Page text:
Matt Carberry (kingpin248) wrote,
Matt Carberry
kingpin248

"Show me the money!!"

The first Hofstra Chronicle of the new semester contains some good stuff, including coverage of the completion of the fitness center's makeover, Charles Jenkins setting a new school record for scoring (in men's basketball, that is), and a nice all-access piece with the women's basketball team. But the headline on page A3 caught my eye last night: "The Senior Class Challenge, news to seniors."

My first question after reading this had nothing to do with alumni giving. I had to wonder, were the Homecoming King and Queen candidates told about their responsibilities as co-chairs of this committee before they were nominated? I hope this didn't come as a shock to the victorious couple. "Congratulations on winning. Hope you enjoyed meeting Jimmy Fallon. By the way, you now have to cajole all the seniors for some cash."

I also noted the stark contrast between Hofstra's expectations and those of some other schools. Hofstra is shooting for a $4,400 total gift and 20 percent participation, and as the headline suggests, some seniors weren't even aware of the campaign's existence. Four months ago, a few different sources (MetaEzra, Chronicle of Higher Education, The New York Times) ran pieces about more ambitious goals set by Cornell and Dartmouth. In the case of the Big Green, the pressure was sufficient to obtain contributions from every senior save one, which jeopardized a large gift from Dartmouth's Class of 1960. At Cornell, one source of pressure securing donations was the Greek system (which has a significantly bigger influence on the social scene there than at Hofstra). At both those Ivy League schools, there has been a move toward shaming those who don't donate. I'm not sure whether those kinds of tactics would move me to donate. I tend to be of the same mind as Mr. Nagowski in the MetaEzra post linked above - that is to say, there remains ability to earmark a gift and to withhold one if desired. Thus, if you really don't want to donate, you remain free to do so regardless of the quantity and style of pressure applied to you.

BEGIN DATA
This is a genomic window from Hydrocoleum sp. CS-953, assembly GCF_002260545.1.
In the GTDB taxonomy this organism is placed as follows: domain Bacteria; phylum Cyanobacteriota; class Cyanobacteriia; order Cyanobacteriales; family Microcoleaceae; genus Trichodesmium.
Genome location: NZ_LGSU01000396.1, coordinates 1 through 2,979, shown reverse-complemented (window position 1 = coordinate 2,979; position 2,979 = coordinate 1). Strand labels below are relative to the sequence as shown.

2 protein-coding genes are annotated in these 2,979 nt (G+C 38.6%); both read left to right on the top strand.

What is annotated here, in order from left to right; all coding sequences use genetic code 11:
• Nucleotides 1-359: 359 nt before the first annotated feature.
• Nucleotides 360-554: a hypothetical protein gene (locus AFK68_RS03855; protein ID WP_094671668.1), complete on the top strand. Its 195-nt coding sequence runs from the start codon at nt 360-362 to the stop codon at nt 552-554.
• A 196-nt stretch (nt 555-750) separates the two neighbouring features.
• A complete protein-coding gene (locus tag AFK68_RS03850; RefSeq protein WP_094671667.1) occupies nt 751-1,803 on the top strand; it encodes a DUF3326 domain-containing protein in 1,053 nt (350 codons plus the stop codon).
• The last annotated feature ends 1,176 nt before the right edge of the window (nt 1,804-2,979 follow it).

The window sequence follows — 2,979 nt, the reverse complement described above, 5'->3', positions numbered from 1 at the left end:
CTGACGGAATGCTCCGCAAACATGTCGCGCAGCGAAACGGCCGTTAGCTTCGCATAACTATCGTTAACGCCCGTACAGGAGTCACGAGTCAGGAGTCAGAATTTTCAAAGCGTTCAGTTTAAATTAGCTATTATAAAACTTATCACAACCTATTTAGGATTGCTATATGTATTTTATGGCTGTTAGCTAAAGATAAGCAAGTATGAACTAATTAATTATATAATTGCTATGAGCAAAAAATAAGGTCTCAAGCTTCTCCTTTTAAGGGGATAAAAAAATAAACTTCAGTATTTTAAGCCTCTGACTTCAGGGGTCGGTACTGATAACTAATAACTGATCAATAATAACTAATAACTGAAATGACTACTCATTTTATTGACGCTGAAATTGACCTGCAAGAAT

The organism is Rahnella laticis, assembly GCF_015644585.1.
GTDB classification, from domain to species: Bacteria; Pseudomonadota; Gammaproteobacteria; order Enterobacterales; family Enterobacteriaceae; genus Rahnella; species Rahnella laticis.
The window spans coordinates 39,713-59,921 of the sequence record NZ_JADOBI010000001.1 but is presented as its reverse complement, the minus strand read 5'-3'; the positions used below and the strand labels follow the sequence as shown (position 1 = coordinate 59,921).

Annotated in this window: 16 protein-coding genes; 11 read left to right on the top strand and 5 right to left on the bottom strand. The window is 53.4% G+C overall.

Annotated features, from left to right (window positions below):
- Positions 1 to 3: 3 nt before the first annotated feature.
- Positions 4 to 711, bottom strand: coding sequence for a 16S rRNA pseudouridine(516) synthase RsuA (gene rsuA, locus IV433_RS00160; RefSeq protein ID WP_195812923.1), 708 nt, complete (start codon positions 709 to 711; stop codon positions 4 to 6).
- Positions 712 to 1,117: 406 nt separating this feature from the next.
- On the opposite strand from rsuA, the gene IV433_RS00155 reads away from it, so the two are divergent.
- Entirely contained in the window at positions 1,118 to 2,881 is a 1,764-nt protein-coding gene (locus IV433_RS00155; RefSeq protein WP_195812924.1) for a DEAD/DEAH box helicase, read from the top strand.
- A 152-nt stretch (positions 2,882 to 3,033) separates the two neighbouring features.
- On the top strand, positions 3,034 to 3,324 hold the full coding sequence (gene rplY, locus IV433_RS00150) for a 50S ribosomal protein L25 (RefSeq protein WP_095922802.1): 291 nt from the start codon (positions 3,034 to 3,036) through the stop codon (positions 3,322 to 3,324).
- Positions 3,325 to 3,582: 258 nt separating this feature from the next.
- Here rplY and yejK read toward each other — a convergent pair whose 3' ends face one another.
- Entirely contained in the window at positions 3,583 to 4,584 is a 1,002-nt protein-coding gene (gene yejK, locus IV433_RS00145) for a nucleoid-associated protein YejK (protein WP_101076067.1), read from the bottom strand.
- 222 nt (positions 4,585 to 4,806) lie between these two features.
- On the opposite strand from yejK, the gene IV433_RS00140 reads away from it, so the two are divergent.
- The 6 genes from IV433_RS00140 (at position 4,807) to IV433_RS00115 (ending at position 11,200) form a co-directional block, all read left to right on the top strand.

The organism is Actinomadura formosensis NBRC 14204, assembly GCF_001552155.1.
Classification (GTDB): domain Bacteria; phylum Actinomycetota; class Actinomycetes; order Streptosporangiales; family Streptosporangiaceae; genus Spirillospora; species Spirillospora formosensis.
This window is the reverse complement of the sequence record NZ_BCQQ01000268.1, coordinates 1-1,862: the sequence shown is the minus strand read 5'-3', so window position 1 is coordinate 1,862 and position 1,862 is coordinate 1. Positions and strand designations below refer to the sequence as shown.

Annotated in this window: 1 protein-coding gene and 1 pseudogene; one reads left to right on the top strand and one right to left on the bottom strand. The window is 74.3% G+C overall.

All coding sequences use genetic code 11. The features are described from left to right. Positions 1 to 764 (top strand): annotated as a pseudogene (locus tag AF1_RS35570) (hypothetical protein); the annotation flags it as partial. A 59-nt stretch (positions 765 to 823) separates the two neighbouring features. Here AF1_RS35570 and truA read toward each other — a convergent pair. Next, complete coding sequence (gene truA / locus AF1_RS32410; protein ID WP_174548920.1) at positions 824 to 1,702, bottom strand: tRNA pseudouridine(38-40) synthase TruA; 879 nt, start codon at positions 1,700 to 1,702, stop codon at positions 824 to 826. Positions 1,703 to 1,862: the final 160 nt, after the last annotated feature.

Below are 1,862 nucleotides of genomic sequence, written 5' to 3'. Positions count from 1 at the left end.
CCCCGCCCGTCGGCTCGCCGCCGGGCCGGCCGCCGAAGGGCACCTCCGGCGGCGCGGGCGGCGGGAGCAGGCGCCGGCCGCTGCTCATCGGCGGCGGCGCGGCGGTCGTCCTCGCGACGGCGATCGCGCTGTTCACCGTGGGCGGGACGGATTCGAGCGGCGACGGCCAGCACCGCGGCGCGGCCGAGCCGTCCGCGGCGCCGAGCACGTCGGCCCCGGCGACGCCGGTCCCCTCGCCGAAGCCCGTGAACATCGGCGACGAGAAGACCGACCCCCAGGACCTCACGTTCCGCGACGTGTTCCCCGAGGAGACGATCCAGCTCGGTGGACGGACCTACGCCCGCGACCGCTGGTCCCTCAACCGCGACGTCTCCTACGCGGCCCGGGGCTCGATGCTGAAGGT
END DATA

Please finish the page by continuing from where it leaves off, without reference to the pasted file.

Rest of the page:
One more thing on Hofstra: its alumni affairs director said the senior class gift boosts Hofstra's rankings. It's a bit surprising and somewhat refreshing to see a college's representative openly admit that rising in the surveys was desirable, as opposed to some other schools who say their position in the USN&WR standings doesn't matter.

The timing of my discovery of this article was fortuitous. As I was beginning to read it last night, I took a call from a current member of the Big Red Marching Band, and in particular Da Bones. We chatted for a few minutes, and during the course of the conversation, I pledged one hundred dollars to the band. This donation could be said to be more voluntary, in that I specifically game my contact information and asked to be called last night; it was the first time that I had been so solicited, and last night, I confirmed my suspicion as to why. The contact information cards are provided by Cornell's alumni office. Since I didn't graduate, I'm guessing they never got my info. On the bad side, this meant that the band never called for money; on the good side, this means that Cornell's general fund has stayed off my butt. It remains to be seen if that will change in the future; if it does, I won't necessarily rule out giving to CU as a whole.

As for the title of this post - in the background of last night's phone conversation, someone was loudly quoting Rod Tidwell. I mentioned that I was pretty sure the BRMB wouldn't be hitting up Tom Cruise.
Tags: cornell, hofstra, money
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